In 8 playoff games, Fitzgerald averaged 114 yards per game and at least one touchdown. Remember, in Super Bowl XLIII he caught the touchdown that gave Arizona the lead before the Steelers answered with one of their own to take the lead back. Fitzgerald easily would have been the game’s MVP having caught 7 passes on 8 targets for 172 yards and two touchdowns.

Speaking of aggressive play calling, the Packers should have gone for two and the win instead of kicking the extra point and going for overtime.

As explained in detail by the nerds at FiveThirtyEight, successfully making a two-point conversion since 2001 is 47.2%. The road team has won 45.5% of the time in overtime over the same time period. Combined with making the new 15-yard line extra point (94.3%), the odds of making the extra point AND winning in overtime is 42.9%. Making a two-point conversion is ALMOST a 50-50 proposition; the same as say… flipping a coin. I would like to dive further into these figures and wonder how many teams won the overtime coin toss and won the game vs. those that lost the toss, but still won the game as well as winning the toss and losing vs. losing the coin toss and losing the game.

Math… my old nemesis…

Seahawks fans are upset that they lost on Sunday because they had to play in the early Sunday slot instead of in one of the two television windows on Saturday. The Seahawks played in Minnesota twice this season with both games kicking off at 10 AM Seattle time and winning both games. The Panthers were clearly ready to play this game and raced out to a 31-0 halftime lead.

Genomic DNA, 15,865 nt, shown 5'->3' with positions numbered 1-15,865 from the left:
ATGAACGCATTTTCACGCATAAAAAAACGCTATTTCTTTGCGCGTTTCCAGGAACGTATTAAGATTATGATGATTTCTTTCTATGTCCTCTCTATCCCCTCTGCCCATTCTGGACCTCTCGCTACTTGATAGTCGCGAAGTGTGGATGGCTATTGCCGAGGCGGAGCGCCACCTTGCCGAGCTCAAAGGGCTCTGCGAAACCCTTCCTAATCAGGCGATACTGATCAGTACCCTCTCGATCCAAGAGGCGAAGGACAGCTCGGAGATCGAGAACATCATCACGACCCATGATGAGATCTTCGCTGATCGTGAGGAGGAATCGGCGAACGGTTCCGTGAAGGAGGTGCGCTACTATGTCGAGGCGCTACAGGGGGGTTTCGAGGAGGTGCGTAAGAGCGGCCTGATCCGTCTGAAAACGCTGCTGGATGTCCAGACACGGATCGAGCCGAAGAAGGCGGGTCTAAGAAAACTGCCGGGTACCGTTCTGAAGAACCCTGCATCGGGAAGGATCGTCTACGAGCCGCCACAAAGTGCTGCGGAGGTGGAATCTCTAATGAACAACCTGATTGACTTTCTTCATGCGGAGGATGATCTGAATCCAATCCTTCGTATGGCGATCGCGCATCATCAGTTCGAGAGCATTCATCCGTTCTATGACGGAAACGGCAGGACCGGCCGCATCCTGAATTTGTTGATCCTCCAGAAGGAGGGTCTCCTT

In the second half the Seahawks made it a game by scoring 24 points and proving that they would not go down without a fight.

As I said at the start of the playoffs, 15-1 does not necessarily guarantee a Super Bowl berth. The only teams to have won 15 or more regular season games and win the Super Bowl: the 1984 49ers and 1985 Bears.

Since then a missed field goal cost the Vikings a chance at their first ever Super Bowl championship in January 1999. The Steelers might have ended the Patriots regular season streak, but in the playoffs it was the Patriots moving on to the Super Bowl on the Steelers’ home turf for the second time in four seasons.

The Giants played spoiler for 15+ win teams in their two Super Bowl victories. In Super Bowl XLII, Eli Manning ended the Patriots quest for perfection. Nearly four years later the Giants beat the Packers in Green Bay in the divisional round.

Can the Cardinals make the Panthers the most recent 15+ win to suffer playoff disappointment?

I said at the start of the playoffs it would Patriots and Cardinals meeting in the Super Bowl.

And I am sticking with it.

Cardinals 31, Panthers 27